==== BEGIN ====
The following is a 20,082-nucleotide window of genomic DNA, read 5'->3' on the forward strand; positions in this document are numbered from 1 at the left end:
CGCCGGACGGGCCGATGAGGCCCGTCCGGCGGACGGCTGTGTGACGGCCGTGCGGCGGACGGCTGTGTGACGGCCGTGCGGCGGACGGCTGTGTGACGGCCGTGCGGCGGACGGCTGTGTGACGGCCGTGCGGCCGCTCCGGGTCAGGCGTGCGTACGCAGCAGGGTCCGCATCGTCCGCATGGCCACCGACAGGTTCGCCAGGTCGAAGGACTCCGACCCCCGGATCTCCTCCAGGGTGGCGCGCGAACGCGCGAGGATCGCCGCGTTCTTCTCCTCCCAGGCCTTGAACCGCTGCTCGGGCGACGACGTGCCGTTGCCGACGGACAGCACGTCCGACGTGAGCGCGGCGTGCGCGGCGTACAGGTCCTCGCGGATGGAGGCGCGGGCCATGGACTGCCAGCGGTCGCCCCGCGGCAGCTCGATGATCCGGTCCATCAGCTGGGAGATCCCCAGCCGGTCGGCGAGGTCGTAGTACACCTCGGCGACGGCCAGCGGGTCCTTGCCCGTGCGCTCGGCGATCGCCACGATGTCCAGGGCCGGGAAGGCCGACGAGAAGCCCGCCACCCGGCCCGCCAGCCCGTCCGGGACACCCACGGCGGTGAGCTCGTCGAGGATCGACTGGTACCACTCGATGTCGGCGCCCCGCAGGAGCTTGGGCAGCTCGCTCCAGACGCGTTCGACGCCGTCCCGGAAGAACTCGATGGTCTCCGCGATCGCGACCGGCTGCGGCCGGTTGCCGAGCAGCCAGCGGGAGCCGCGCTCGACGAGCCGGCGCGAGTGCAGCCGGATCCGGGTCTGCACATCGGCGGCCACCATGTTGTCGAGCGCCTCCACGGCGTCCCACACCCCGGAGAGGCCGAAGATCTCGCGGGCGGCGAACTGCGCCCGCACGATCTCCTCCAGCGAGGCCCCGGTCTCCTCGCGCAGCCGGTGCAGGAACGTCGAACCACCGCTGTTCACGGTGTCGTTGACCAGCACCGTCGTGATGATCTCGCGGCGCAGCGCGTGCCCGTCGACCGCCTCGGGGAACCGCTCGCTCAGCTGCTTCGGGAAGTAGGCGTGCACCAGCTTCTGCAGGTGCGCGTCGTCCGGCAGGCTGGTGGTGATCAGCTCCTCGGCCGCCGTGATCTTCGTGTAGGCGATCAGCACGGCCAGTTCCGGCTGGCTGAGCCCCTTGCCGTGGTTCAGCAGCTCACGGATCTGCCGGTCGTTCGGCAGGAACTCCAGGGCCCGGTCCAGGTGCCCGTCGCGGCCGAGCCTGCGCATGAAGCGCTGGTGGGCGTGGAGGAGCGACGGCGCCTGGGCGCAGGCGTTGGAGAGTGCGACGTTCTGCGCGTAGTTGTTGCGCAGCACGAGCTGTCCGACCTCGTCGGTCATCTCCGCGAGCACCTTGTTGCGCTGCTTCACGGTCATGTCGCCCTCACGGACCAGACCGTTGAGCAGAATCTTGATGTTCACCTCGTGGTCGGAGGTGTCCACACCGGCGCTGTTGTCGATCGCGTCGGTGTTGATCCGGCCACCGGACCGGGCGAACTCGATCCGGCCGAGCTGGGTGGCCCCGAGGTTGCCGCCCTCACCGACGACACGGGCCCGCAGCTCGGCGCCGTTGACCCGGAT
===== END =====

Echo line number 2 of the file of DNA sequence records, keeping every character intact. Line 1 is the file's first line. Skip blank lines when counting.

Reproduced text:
CGCCGGACGGGCCGATGAGGCCCGTCCGGCGGACGGCTGTGTGACGGCCGTGCGGCGGACGGCTGTGTGACGGCCGTGCGGCGGACGGCTGTGTGACGGCCGTGCGGCGGACGGCTGTGTGACGGCCGTGCGGCCGCTCCGGGTCAGGCGTGCGTACGCAGCAGGGTCCGCATCGTCCGCATGGCCACCGACAGGTTCGCCAGGTCGAAGGACTCCGACCCCCGGATCTCCTCCAGGGTGGCGCGCGAACGCGCGAGGATCGCCGCGTTCTTCTCCTCCCAGGCCTTGAACCGCTGCTCGGGCGACGACGTGCCGTTGCCGACGGACAGCACGTCCGACGTGAGCGCGGCGTGCGCGGCGTACAGGTCCTCGCGGATGGAGGCGCGGGCCATGGACTGCCAGCGGTCGCCCCGCGGCAGCTCGATGATCCGGTCCATCAGCTGGGAGATCCCCAGCCGGTCGGCGAGGTCGTAGTACACCTCGGCGACGGCCAGCGGGTCCTTGCCCGTGCGCTCGGCGATCGCCACGATGTCCAGGGCCGGGAAGGCCGACGAGAAGCCCGCCACCCGGCCCGCCAGCCCGTCCGGGACACCCACGGCGGTGAGCTCGTCGAGGATCGACTGGTACCACTCGATGTCGGCGCCCCGCAGGAGCTTGGGCAGCTCGCTCCAGACGCGTTCGACGCCGTCCCGGAAGAACTCGATGGTCTCCGCGATCGCGACCGGCTGCGGCCGGTTGCCGAGCAGCCAGCGGGAGCCGCGCTCGACGAGCCGGCGCGAGTGCAGCCGGATCCGGGTCTGCACATCGGCGGCCACCATGTTGTCGAGCGCCTCCACGGCGTCCCACACCCCGGAGAGGCCGAAGATCTCGCGGGCGGCGAACTGCGCCCGCACGATCTCCTCCAGCGAGGCCCCGGTCTCCTCGCGCAGCCGGTGCAGGAACGTCGAACCACCGCTGTTCACGGTGTCGTTGACCAGCACCGTCGTGATGATCTCGCGGCGCAGCGCGTGCCCGTCGACCGCCTCGGGGAACCGCTCGCTCAGCTGCTTCGGGAAGTAGGCGTGCACCAGCTTCTGCAGGTGCGCGTCGTCCGGCAGGCTGGTGGTGATCAGCTCCTCGGCCGCCGTGATCTTCGTGTAGGCGATCAGCACGGCCAGTTCCGGCTGGCTGAGCCCCTTGCCGTGGTTCAGCAGCTCACGGATCTGCCGGTCGTTCGGCAGGAACTCCAGGGCCCGGTCCAGGTGCCCGTCGCGGCCGAGCCTGCGCATGAAGCGCTGGTGGGCGTGGAGGAGCGACGGCGCCTGGGCGCAGGCGTTGGAGAGTGCGACGTTCTGCGCGTAGTTGTTGCGCAGCACGAGCTGTCCGACCTCGTCGGTCATCTCCGCGAGCACCTTGTTGCGCTGCTTCACGGTCATGTCGCCCTCACGGACCAGACCGTTGAGCAGAATCTTGATGTTCACCTCGTGGTCGGAGGTGTCCACACCGGCGCTGTTGTCGATCGCGTCGGTGTTGATCCGGCCACCGGACCGGGCGAACTCGATCCGGCCGAGCTGGGTGGCCCCGAGGTTGCCGCCCTCACCGACGACACGGGCCCGCAGCTCGGCGCCGTTGACCCGGAT